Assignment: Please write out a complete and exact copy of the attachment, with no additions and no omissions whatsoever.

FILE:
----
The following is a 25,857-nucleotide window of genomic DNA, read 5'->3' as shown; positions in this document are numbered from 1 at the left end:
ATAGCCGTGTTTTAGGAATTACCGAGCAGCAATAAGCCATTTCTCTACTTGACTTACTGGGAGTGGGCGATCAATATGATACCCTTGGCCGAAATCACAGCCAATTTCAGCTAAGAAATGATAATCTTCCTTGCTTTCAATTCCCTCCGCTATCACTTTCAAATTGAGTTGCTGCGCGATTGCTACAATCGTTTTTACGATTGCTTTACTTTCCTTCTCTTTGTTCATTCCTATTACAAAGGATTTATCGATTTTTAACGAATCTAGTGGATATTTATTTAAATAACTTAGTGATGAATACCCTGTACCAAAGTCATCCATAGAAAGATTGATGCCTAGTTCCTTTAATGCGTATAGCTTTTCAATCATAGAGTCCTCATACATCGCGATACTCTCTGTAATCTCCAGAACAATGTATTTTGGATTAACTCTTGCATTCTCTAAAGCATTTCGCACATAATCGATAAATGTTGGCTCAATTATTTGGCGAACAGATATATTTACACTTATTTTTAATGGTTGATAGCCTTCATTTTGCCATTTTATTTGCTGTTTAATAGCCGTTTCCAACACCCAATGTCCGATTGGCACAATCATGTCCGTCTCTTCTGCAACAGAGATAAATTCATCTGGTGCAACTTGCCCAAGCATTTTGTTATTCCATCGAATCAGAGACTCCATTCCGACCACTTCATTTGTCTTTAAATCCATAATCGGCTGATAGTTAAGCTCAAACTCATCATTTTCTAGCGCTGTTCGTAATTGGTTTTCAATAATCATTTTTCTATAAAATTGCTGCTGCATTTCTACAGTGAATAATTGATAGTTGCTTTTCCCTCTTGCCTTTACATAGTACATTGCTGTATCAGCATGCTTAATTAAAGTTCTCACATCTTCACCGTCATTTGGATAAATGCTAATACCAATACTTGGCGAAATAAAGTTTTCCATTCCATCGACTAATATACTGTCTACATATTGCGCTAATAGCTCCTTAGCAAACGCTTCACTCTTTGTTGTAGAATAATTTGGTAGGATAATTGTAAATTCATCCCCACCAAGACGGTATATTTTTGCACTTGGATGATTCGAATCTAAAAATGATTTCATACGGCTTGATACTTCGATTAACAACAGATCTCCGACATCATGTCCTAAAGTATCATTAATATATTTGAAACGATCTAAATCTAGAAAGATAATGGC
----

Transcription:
The following is a 25,857-nucleotide window of genomic DNA, read 5'->3' as shown; positions in this document are numbered from 1 at the left end:
ATAGCCGTGTTTTAGGAATTACCGAGCAGCAATAAGCCATTTCTCTACTTGACTTACTGGGAGTGGGCGATCAATATGATACCCTTGGCCGAAATCACAGCCAATTTCAGCTAAGAAATGATAATCTTCCTTGCTTTCAATTCCCTCCGCTATCACTTTCAAATTGAGTTGCTGCGCGATTGCTACAATCGTTTTTACGATTGCTTTACTTTCCTTCTCTTTGTTCATTCCTATTACAAAGGATTTATCGATTTTTAACGAATCTAGTGGATATTTATTTAAATAACTTAGTGATGAATACCCTGTACCAAAGTCATCCATAGAAAGATTGATGCCTAGTTCCTTTAATGCGTATAGCTTTTCAATCATAGAGTCCTCATACATCGCGATACTCTCTGTAATCTCCAGAACAATGTATTTTGGATTAACTCTTGCATTCTCTAAAGCATTTCGCACATAATCGATAAATGTTGGCTCAATTATTTGGCGAACAGATATATTTACACTTATTTTTAATGGTTGATAGCCTTCATTTTGCCATTTTATTTGCTGTTTAATAGCCGTTTCCAACACCCAATGTCCGATTGGCACAATCATGTCCGTCTCTTCTGCAACAGAGATAAATTCATCTGGTGCAACTTGCCCAAGCATTTTGTTATTCCATCGAATCAGAGACTCCATTCCGACCACTTCATTTGTCTTTAAATCCATAATCGGCTGATAGTTAAGCTCAAACTCATCATTTTCTAGCGCTGTTCGTAATTGGTTTTCAATAATCATTTTTCTATAAAATTGCTGCTGCATTTCTACAGTGAATAATTGATAGTTGCTTTTCCCTCTTGCCTTTACATAGTACATTGCTGTATCAGCATGCTTAATTAAAGTTCTCACATCTTCACCGTCATTTGGATAAATGCTAATACCAATACTTGGCGAAATAAAGTTTTCCATTCCATCGACTAATATACTGTCTACATATTGCGCTAATAGCTCCTTAGCAAACGCTTCACTCTTTGTTGTAGAATAATTTGGTAGGATAATTGTAAATTCATCCCCACCAAGACGGTATATTTTTGCACTTGGATGATTCGAATCTAAAAATGATTTCATACGGCTTGATACTTCGATTAACAACAGATCTCCGACATCATGTCCTAAAGTATCATTAATATATTTGAAACGATCTAAATCTAGAAAGATAATGGC